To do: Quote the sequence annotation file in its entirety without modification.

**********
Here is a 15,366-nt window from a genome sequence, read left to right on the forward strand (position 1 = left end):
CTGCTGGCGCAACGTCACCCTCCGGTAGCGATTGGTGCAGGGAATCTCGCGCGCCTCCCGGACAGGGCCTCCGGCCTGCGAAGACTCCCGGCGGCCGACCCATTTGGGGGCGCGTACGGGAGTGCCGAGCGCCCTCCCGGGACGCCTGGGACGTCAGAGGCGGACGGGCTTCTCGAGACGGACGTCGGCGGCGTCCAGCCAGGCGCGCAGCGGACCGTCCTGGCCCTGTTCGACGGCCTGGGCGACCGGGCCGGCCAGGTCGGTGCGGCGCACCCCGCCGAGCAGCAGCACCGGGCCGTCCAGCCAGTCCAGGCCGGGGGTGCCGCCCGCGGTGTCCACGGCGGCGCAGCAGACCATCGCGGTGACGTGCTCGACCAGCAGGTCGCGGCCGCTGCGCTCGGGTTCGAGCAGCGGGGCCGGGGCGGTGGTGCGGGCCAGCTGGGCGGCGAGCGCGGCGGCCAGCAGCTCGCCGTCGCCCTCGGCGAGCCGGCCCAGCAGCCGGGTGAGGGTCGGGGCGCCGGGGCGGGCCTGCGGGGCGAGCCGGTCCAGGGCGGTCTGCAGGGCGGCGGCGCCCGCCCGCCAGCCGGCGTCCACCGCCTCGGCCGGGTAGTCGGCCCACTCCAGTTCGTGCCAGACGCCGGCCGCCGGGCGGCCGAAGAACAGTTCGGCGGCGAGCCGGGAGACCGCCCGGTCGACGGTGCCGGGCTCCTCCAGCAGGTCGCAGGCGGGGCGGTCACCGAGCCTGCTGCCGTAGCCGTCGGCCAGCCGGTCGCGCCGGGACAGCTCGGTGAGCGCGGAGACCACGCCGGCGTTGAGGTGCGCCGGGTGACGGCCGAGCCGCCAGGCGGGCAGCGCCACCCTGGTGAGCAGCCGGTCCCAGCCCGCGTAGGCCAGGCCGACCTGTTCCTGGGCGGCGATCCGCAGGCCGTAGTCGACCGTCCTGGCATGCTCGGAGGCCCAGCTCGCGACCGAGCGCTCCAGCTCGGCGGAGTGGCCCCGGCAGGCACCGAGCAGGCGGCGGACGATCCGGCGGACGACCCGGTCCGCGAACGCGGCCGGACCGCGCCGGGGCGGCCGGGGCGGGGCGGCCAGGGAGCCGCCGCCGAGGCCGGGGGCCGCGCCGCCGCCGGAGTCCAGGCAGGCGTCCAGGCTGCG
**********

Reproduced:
Here is a 15,366-nt window from a genome sequence, read left to right on the forward strand (position 1 = left end):
CTGCTGGCGCAACGTCACCCTCCGGTAGCGATTGGTGCAGGGAATCTCGCGCGCCTCCCGGACAGGGCCTCCGGCCTGCGAAGACTCCCGGCGGCCGACCCATTTGGGGGCGCGTACGGGAGTGCCGAGCGCCCTCCCGGGACGCCTGGGACGTCAGAGGCGGACGGGCTTCTCGAGACGGACGTCGGCGGCGTCCAGCCAGGCGCGCAGCGGACCGTCCTGGCCCTGTTCGACGGCCTGGGCGACCGGGCCGGCCAGGTCGGTGCGGCGCACCCCGCCGAGCAGCAGCACCGGGCCGTCCAGCCAGTCCAGGCCGGGGGTGCCGCCCGCGGTGTCCACGGCGGCGCAGCAGACCATCGCGGTGACGTGCTCGACCAGCAGGTCGCGGCCGCTGCGCTCGGGTTCGAGCAGCGGGGCCGGGGCGGTGGTGCGGGCCAGCTGGGCGGCGAGCGCGGCGGCCAGCAGCTCGCCGTCGCCCTCGGCGAGCCGGCCCAGCAGCCGGGTGAGGGTCGGGGCGCCGGGGCGGGCCTGCGGGGCGAGCCGGTCCAGGGCGGTCTGCAGGGCGGCGGCGCCCGCCCGCCAGCCGGCGTCCACCGCCTCGGCCGGGTAGTCGGCCCACTCCAGTTCGTGCCAGACGCCGGCCGCCGGGCGGCCGAAGAACAGTTCGGCGGCGAGCCGGGAGACCGCCCGGTCGACGGTGCCGGGCTCCTCCAGCAGGTCGCAGGCGGGGCGGTCACCGAGCCTGCTGCCGTAGCCGTCGGCCAGCCGGTCGCGCCGGGACAGCTCGGTGAGCGCGGAGACCACGCCGGCGTTGAGGTGCGCCGGGTGACGGCCGAGCCGCCAGGCGGGCAGCGCCACCCTGGTGAGCAGCCGGTCCCAGCCCGCGTAGGCCAGGCCGACCTGTTCCTGGGCGGCGATCCGCAGGCCGTAGTCGACCGTCCTGGCATGCTCGGAGGCCCAGCTCGCGACCGAGCGCTCCAGCTCGGCGGAGTGGCCCCGGCAGGCACCGAGCAGGCGGCGGACGATCCGGCGGACGACCCGGTCCGCGAACGCGGCCGGACCGCGCCGGGGCGGCCGGGGCGGGGCGGCCAGGGAGCCGCCGCCGAGGCCGGGGGCCGCGCCGCCGCCGGAGTCCAGGCAGGCGTCCAGGCTGCG